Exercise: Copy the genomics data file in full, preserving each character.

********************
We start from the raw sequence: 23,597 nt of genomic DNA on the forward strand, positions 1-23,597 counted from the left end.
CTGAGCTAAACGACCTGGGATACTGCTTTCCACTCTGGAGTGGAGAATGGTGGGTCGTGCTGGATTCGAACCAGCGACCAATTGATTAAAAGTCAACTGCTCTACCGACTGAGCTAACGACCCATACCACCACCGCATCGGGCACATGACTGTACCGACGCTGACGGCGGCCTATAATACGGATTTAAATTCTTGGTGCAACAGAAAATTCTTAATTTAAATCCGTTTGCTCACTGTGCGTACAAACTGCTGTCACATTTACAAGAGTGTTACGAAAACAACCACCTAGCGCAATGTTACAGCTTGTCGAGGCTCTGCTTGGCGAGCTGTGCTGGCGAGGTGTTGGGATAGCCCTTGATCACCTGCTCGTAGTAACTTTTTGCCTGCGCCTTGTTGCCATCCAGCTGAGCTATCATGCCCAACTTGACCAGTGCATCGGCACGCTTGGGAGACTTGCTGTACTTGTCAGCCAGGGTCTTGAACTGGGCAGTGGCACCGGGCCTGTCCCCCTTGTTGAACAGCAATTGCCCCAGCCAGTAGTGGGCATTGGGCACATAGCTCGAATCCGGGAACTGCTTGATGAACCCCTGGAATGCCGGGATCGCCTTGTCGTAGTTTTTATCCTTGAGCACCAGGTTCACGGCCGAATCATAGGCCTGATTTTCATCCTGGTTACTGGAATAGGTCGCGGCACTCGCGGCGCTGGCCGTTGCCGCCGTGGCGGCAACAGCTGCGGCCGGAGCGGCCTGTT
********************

We start from the raw sequence: 23,597 nt of genomic DNA on the forward strand, positions 1-23,597 counted from the left end.
CTGAGCTAAACGACCTGGGATACTGCTTTCCACTCTGGAGTGGAGAATGGTGGGTCGTGCTGGATTCGAACCAGCGACCAATTGATTAAAAGTCAACTGCTCTACCGACTGAGCTAACGACCCATACCACCACCGCATCGGGCACATGACTGTACCGACGCTGACGGCGGCCTATAATACGGATTTAAATTCTTGGTGCAACAGAAAATTCTTAATTTAAATCCGTTTGCTCACTGTGCGTACAAACTGCTGTCACATTTACAAGAGTGTTACGAAAACAACCACCTAGCGCAATGTTACAGCTTGTCGAGGCTCTGCTTGGCGAGCTGTGCTGGCGAGGTGTTGGGATAGCCCTTGATCACCTGCTCGTAGTAACTTTTTGCCTGCGCCTTGTTGCCATCCAGCTGAGCTATCATGCCCAACTTGACCAGTGCATCGGCACGCTTGGGAGACTTGCTGTACTTGTCAGCCAGGGTCTTGAACTGGGCAGTGGCACCGGGCCTGTCCCCCTTGTTGAACAGCAATTGCCCCAGCCAGTAGTGGGCATTGGGCACATAGCTCGAATCCGGGAACTGCTTGATGAACCCCTGGAATGCCGGGATCGCCTTGTCGTAGTTTTTATCCTTGAGCACCAGGTTCACGGCCGAATCATAGGCCTGATTTTCATCCTGGTTACTGGAATAGGTCGCGGCACTCGCGGCGCTGGCCGTTGCCGCCGTGGCGGCAACAGCTGCGGCCGGAGCGGCCTGTT